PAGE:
Many businesses are feeling either “extremely concerned” (23%) or “very concerned” (19%) about the limited supply of qualified job candidates. Both Black, Hispanic and Latino business leaders are significantly more concerned about limited access to qualified candidates than the rest of the respondents. Concerns over talent pipelines are higher in California and Arizona, as well as Florida and Texas.
To help allay these concerns, business owners are moving aggressively to fortify recruitment and retention strategies. The most popular tactics are offering flexible hours (40%) and increasing wages (38%). In the minority small business community, the push for increased incentives is even stronger, with 64% of Hispanic and Latino business leaders and 56% of Black business leaders reporting that they have increased or will increase wages.
Roughly half of respondents in areas of the Midwest (52%) and South (49%) say they have increased or will increase wages to appeal to workers. But delivering higher wages isn’t the only way business leaders are engaging their labor forces.
Building better workplaces to attract and retain people
Stories of burnout abound, whether it’s restaurant owners who’ve had to double as nightshift dishwashers or older employees opting for early retirement. As a result, more business leaders are reassessing — and boosting — their benefits programs. This includes:
- Increasing benefits such as health care, childcare, medical leave and sign-on bonuses (28%)
- Offering 401K (37%)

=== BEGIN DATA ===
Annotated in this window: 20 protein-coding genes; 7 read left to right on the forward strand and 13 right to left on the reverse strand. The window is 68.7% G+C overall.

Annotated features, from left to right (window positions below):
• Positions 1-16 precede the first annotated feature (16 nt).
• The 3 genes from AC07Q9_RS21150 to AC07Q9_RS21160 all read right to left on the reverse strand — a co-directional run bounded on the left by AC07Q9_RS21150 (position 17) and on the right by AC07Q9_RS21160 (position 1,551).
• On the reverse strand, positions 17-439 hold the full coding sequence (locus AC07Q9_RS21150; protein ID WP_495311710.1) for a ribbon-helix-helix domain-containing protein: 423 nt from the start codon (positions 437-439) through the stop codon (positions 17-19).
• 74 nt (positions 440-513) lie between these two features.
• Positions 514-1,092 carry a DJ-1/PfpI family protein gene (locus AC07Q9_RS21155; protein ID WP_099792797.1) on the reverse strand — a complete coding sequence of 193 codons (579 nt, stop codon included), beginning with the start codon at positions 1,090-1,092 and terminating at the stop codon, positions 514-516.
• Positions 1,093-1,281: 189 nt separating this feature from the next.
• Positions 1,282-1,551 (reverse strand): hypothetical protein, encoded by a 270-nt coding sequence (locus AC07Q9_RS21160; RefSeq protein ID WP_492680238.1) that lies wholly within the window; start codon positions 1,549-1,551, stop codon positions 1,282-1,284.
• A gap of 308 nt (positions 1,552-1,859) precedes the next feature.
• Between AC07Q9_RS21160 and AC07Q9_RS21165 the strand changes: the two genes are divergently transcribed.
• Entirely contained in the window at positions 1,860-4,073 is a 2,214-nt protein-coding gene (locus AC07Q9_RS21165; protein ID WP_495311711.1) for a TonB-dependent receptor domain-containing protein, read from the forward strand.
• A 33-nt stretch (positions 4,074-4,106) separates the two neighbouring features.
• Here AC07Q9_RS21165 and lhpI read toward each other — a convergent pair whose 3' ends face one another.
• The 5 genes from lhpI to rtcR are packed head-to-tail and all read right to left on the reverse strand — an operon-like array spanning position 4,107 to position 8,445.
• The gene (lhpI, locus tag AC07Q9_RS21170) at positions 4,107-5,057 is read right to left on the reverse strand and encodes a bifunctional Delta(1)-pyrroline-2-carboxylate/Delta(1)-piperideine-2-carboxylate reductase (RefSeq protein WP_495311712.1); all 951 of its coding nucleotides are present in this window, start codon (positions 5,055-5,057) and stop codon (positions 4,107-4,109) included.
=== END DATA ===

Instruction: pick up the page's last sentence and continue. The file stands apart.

- Offering upskilling opportunities and training (25%)
- Allowing employees to work remotely (33%)
Hispanic and Latino business leaders appear to be leading this benefits revolution: At 62%, they are twice as likely as other business leaders to cite increasing benefits as their talent acquisition strategy for 2022. They’re followed closely behind by Black business leaders (56%). Besides showing a greater interest in enhancing their employee offerings compared with the general population, Black, Hispanic and Latino business leaders are more likely to invest in entrepreneurial training programs to help them run their businesses better.
From a regional perspective, respondents in New York and New Jersey are almost twice as likely as other U.S. leaders to say they are enhancing their benefits programs and 15% more likely to invest in training programs.
Do these major leaps in employee compensation come down to supply and demand? Not entirely. The survey data suggests that changing values are a driving force in the new direction.
Nearly two-thirds (60%) believe their core values as a business owner have changed since the pandemic. And a quarter (27%) say they value relationships with their employees more. This might be why more companies than ever are offering health insurance — 61% in 2021, compared with 52% in 2020. And of the companies that don’t offer health insurance, a stunning 25% plan to in the future.
For 2022, business leaders are thinking about a holistic approach to best support employees, including offering health insurance, 401(k) plans or flexible work arrangements. Changes in values are leading to real policy and action.